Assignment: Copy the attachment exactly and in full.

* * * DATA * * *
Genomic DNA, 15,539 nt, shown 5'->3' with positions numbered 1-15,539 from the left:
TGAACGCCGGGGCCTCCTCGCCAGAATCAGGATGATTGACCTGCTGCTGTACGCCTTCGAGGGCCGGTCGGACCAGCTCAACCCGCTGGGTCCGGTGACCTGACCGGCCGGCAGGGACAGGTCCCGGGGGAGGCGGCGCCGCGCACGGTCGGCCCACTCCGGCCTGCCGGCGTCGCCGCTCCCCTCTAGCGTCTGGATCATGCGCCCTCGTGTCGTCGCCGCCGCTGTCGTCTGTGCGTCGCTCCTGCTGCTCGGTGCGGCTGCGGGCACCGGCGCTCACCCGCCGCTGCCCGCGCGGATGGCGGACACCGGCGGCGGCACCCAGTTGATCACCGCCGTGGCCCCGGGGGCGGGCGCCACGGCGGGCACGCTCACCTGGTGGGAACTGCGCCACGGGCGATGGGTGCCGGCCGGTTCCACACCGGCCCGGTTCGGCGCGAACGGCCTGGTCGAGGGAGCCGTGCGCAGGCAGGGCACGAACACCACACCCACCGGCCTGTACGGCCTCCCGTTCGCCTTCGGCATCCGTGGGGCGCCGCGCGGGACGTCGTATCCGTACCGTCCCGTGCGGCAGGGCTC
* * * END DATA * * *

Genomic DNA, 15,539 nt, shown 5'->3' with positions numbered 1-15,539 from the left:
TGAACGCCGGGGCCTCCTCGCCAGAATCAGGATGATTGACCTGCTGCTGTACGCCTTCGAGGGCCGGTCGGACCAGCTCAACCCGCTGGGTCCGGTGACCTGACCGGCCGGCAGGGACAGGTCCCGGGGGAGGCGGCGCCGCGCACGGTCGGCCCACTCCGGCCTGCCGGCGTCGCCGCTCCCCTCTAGCGTCTGGATCATGCGCCCTCGTGTCGTCGCCGCCGCTGTCGTCTGTGCGTCGCTCCTGCTGCTCGGTGCGGCTGCGGGCACCGGCGCTCACCCGCCGCTGCCCGCGCGGATGGCGGACACCGGCGGCGGCACCCAGTTGATCACCGCCGTGGCCCCGGGGGCGGGCGCCACGGCGGGCACGCTCACCTGGTGGGAACTGCGCCACGGGCGATGGGTGCCGGCCGGTTCCACACCGGCCCGGTTCGGCGCGAACGGCCTGGTCGAGGGAGCCGTGCGCAGGCAGGGCACGAACACCACACCCACCGGCCTGTACGGCCTCCCGTTCGCCTTCGGCATCCGTGGGGCGCCGCGCGGGACGTCGTATCCGTACCGTCCCGTGCGGCAGGGCTC